In the United States or abroad? For business or pleasure? When you travel, you risk coming into contact with germs you might not find at home. Many of these germs can make you very sick.
- Talk to your doctor about your travel plans before your trip
- Take special care with food and water
- Protect your health (and the health of others) just as you do at home
For people with special health needs, travel can be risky to their health. If you have human immunodeficiency virus (HIV) -- the virus that causes AIDS -- you should have all the facts. Travel, especially to developing countries, can increase your risk of getting opportunistic infections. (They are called "opportunistic" because a person may get the infection when their weakened immune system gives it the opportunity to develop.) The best thing you can do when you travel is to know the medical risks and to take steps to protect yourself
Before You Travel
- Talk to your doctor or an expert in travel medicine about health risks in the area you plan to visit. They can tell you how to keep yourself healthy when you travel to places where certain illnesses are a problem. They also can tell you about places that might not be safe for you to visit. Ask them if they know of doctors who treat people with HIV in the region you plan to visit.
Plan in advance for problems that might come up.
- Traveler's diarrhea is a common problem. Carry a 3-to 7-day supply of medicine (antibiotics) to treat it. A common drug for traveler's diarrhea is ciprofloxacin (SIP-ro-flocks-uh-sin). If you are pregnant, your doctor may suggest you take TMP-SMX (trimethoprim-sulfamethoxazole [try-METH-o-prim-sul-fa-meth-OX -uh-sole]) instead.
- Insect-borne diseases are also a major problem in many areas. Take a good supply of an insect repellent that contains 30 percent or less "Deet" with you. Plan to sleep under a mosquito net, preferably one treated with permethrin, in places where there is malaria or dengue [DEN-gay] fever. Unless you need to go there, avoid areas where yellow fever is found.
- Ask your doctor if you need to take medicine or get special vaccinations before you travel. He or she will know which vaccines are safe for you. Your doctor will also know the best ways to protect you from such things as malaria, typhoid fever, and hepatitis. Make sure all your routine vaccinations are up to date. This is very important for HIV-infected children who are traveling.
- If you are leaving the United States, make sure you know if the countries you plan to visit have special health rules for visitors. These rules can include vaccinations that may not be safe for HIV-infected people to take. Your doctor or local health department can help you with this.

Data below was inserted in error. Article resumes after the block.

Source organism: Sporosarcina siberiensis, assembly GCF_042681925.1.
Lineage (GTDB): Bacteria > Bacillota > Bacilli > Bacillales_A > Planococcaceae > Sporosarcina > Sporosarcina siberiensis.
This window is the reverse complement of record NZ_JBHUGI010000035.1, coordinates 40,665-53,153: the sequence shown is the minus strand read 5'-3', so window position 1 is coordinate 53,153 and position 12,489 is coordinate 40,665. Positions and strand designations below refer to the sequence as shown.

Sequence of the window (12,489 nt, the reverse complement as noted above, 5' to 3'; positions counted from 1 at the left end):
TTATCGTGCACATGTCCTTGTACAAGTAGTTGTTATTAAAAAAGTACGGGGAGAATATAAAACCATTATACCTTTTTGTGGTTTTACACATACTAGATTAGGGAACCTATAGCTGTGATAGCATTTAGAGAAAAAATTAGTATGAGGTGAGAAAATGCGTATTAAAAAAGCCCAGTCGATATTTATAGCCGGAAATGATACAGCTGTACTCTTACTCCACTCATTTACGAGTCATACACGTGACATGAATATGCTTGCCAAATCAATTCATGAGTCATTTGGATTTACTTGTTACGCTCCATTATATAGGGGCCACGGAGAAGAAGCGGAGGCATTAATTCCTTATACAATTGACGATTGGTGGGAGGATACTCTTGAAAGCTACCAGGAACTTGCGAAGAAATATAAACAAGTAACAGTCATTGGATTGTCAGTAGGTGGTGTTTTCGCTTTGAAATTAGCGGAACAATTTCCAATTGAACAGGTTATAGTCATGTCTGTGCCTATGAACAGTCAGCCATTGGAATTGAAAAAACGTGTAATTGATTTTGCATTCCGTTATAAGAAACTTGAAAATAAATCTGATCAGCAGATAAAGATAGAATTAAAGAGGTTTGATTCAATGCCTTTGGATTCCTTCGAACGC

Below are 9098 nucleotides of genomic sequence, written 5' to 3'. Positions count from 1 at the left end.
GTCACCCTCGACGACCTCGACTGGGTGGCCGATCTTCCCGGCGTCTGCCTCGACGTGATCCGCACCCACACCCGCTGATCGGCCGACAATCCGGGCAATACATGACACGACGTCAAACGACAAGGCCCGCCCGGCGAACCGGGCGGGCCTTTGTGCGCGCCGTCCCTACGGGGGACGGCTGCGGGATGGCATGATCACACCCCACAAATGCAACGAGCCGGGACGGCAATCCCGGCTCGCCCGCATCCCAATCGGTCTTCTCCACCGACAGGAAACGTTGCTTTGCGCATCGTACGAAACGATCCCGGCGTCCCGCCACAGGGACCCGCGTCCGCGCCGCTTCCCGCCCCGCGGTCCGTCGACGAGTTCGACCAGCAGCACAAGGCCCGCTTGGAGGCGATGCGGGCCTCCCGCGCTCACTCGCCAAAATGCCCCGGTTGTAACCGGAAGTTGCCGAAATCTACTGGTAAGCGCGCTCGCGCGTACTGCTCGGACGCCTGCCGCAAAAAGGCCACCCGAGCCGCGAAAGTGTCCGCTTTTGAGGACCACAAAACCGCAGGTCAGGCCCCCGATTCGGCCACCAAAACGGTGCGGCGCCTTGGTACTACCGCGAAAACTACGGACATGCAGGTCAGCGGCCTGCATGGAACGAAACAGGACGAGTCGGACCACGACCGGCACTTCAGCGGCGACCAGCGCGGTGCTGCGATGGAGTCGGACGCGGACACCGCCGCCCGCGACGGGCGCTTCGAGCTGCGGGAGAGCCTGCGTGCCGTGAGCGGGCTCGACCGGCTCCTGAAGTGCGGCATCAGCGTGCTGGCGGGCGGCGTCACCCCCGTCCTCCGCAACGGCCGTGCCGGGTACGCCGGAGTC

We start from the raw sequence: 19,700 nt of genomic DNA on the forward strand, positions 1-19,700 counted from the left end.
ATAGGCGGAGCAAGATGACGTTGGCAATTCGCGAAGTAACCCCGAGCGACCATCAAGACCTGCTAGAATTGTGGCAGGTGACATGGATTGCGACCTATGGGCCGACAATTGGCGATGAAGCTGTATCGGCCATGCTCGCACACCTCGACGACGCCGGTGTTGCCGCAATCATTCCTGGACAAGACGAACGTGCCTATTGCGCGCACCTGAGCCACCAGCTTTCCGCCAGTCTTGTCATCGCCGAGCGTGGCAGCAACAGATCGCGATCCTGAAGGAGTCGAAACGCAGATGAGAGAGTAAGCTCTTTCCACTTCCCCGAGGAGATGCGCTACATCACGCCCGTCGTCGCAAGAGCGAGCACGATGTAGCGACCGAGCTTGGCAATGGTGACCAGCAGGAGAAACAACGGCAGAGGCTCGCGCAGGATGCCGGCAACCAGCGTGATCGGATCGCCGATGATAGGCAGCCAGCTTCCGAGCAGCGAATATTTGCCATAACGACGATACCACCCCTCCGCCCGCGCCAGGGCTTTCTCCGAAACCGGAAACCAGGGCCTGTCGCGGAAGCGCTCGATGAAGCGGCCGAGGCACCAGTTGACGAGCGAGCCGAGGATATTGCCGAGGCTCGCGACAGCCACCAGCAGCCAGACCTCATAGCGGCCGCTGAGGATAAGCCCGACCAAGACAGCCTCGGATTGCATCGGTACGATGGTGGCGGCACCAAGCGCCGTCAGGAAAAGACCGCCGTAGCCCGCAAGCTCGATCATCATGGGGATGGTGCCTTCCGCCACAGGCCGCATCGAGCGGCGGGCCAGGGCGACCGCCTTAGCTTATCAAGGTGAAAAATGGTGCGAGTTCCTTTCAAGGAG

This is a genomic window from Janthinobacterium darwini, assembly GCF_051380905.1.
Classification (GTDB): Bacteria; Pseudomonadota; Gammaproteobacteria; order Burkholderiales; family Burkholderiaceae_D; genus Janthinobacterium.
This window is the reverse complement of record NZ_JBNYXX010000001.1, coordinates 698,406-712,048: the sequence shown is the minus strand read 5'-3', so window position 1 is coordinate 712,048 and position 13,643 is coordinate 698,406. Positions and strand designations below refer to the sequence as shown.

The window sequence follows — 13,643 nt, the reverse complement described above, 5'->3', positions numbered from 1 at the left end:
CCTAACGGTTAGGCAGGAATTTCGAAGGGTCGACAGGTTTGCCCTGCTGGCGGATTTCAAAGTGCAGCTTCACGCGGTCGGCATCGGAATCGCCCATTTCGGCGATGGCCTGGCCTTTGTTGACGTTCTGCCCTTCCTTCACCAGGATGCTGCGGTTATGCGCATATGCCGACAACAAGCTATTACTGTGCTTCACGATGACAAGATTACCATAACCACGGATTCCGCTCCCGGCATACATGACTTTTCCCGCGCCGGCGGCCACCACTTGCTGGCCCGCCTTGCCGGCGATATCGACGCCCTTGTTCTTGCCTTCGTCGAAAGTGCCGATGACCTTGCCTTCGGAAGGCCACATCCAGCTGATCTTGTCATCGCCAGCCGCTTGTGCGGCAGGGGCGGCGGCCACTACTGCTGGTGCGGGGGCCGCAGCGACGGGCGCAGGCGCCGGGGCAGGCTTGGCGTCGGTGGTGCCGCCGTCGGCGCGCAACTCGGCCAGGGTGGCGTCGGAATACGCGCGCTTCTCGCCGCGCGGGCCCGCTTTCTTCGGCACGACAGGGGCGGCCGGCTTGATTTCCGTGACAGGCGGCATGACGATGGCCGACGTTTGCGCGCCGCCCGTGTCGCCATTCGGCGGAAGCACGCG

- If you have medical insurance, check to see what it covers when you are away from home. Many insurance plans have limited benefits outside the United States. Very few plans cover the cost of flying you back to the United States if you become very sick. Make sure your paperwork is in order, and take along proof of insurance when you travel.
When You Travel
Food and water in developing countries may not be as clean as they are at home. These items might contain bacteria, viruses, or parasites that could make you sick.
- Do not eat raw fruit and vegetables that you do not peel yourself, raw or undercooked seafood or meat, unpasteurized dairy products, or anything from a street vendor. Also, do not drink tap water, drinks made with tap water, or with ice made from tap water, or unpasteurized milk.
- Food and drinks that are generally safe include steaming -- hot foods, fruits that you peel yourself, bottled (especially carbonated) drinks, hot coffee or tea, beer, wine, and water that you bring to a rolling boil for1 full minute. If you can't boil your water, you can filter and treat it with iodine or chlorine, but this will not work as well as boiling.
- Tuberculosis, or "TB," is very common worldwide, and can be severe in people with HIV. Avoid hospitals and clinics where coughing TB patients are treated. When back in the United States, have your doctor test you for TB.
- In many places, animals may roam more freely than they do in the area where you live. If you think animals have left droppings on beaches or other areas, always wear shoes and protective clothing and sit on a towel to avoid direct contact with the sand or soil.
- Swimming can make you sick if you swallow water. You should never swim in water that might contain even very small amounts of sewage or animal waste. To make sure that you get the most fun from your trip, protect your health (and the health of others) just as you do at home.
- Take all medications as prescribed by your doctor.
- If your doctor has you on a special diet, stick with it.
Take the same precautions that you take at home to prevent giving HIV to others.
The Centers for Disease Control and Prevention (CDC) offers international travel information on the Internet at www.cdc.gov/travel/ and by telephone at 888-232-3228. This number also provides an information "menu," including how to receive specific travel advice by fax.
For More Information
Free referrals and information:
In English, en Español
CDC National Prevention Information Network
P.O. Box 6003
Rockville, MD 20849-6003
Free HIV/AIDS treatment information:
Drugs undergoing clinical trials:
Social Security benefits:
Social Security Administration
(You also may request a personal earnings and benefit estimate statement to help you estimate the retirement, disability, and survivor benefits payable on your Social Security record.)
Child Health Insurance Program
1-877 KIDS NOW (1-877-543-7669)
CDC Division of HIV/AIDS Prevention Internet address: http://www.cdc.gov/hiv/
Additional brochures in the Opportunisitic Infections Series:
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